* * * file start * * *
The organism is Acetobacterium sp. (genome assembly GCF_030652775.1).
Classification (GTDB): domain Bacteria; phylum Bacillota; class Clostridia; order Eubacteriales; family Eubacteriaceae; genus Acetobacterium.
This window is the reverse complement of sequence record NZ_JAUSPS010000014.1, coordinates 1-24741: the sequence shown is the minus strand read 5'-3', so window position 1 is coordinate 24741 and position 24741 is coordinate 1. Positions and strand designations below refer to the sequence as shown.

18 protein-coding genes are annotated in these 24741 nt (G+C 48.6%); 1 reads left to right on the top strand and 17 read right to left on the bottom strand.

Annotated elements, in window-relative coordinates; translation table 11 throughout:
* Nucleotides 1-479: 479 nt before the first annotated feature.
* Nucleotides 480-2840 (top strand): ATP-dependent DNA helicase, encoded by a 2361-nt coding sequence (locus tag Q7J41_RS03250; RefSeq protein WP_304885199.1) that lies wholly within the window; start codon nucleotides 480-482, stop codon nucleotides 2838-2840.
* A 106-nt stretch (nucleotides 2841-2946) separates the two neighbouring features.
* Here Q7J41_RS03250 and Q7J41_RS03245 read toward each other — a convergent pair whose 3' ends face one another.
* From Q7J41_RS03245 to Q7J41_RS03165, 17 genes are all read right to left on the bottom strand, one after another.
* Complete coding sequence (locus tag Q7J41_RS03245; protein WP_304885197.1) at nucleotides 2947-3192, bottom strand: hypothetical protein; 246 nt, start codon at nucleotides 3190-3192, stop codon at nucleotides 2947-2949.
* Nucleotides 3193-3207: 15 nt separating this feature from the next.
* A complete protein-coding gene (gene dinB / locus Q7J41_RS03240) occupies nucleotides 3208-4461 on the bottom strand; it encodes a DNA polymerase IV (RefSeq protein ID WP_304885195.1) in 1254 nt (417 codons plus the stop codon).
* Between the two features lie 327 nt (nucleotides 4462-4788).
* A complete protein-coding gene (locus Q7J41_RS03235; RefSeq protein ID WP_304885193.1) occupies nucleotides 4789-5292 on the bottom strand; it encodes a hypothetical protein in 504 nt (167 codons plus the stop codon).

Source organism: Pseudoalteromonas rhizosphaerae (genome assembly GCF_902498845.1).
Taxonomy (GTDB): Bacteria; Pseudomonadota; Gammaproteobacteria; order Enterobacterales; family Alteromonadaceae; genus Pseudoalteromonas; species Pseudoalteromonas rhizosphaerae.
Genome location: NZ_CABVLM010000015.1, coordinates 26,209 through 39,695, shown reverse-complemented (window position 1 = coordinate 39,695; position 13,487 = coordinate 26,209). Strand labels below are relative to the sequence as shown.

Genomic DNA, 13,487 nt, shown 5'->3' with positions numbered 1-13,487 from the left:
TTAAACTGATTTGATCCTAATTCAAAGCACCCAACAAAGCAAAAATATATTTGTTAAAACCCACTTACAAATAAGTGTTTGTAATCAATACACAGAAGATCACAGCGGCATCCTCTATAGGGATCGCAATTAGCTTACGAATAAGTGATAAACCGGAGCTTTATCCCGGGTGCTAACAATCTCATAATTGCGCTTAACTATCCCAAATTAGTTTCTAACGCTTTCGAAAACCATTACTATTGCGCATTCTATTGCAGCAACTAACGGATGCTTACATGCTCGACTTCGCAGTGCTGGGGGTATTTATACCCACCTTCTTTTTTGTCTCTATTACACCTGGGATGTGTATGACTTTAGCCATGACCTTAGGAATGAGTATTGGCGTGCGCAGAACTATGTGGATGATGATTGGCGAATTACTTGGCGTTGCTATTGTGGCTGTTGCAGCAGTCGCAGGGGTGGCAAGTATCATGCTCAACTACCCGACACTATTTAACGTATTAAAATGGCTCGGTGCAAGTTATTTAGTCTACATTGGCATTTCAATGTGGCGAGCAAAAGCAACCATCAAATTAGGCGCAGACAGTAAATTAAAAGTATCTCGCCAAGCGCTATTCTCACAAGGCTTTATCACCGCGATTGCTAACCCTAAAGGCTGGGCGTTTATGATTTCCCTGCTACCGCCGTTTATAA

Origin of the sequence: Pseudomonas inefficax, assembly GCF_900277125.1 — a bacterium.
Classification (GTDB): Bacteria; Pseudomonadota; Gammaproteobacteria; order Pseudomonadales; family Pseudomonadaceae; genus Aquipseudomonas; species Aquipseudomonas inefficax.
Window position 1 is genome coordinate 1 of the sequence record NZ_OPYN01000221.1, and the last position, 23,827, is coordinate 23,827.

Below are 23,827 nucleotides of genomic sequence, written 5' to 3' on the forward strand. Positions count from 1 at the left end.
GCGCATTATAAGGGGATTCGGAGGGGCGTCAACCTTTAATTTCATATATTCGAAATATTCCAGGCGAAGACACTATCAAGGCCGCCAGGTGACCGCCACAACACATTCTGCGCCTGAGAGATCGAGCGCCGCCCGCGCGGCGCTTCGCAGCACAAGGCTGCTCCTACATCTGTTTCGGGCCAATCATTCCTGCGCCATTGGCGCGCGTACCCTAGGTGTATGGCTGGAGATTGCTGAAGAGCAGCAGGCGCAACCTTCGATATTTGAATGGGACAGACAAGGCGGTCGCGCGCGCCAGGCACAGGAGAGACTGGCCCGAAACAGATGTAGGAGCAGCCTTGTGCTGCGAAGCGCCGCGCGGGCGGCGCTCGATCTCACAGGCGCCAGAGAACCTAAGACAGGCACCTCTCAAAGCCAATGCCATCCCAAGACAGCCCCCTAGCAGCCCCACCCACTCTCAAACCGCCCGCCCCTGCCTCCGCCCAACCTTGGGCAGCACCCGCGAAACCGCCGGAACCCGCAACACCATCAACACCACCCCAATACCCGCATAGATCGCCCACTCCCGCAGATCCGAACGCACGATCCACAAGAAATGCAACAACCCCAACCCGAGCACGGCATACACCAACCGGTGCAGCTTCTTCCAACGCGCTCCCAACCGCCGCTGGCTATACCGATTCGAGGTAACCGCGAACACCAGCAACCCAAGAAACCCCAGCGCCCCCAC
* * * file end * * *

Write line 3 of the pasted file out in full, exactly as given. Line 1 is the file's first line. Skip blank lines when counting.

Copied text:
This window is the reverse complement of sequence record NZ_JAUSPS010000014.1, coordinates 1-24741: the sequence shown is the minus strand read 5'-3', so window position 1 is coordinate 24741 and position 24741 is coordinate 1. Positions and strand designations below refer to the sequence as shown.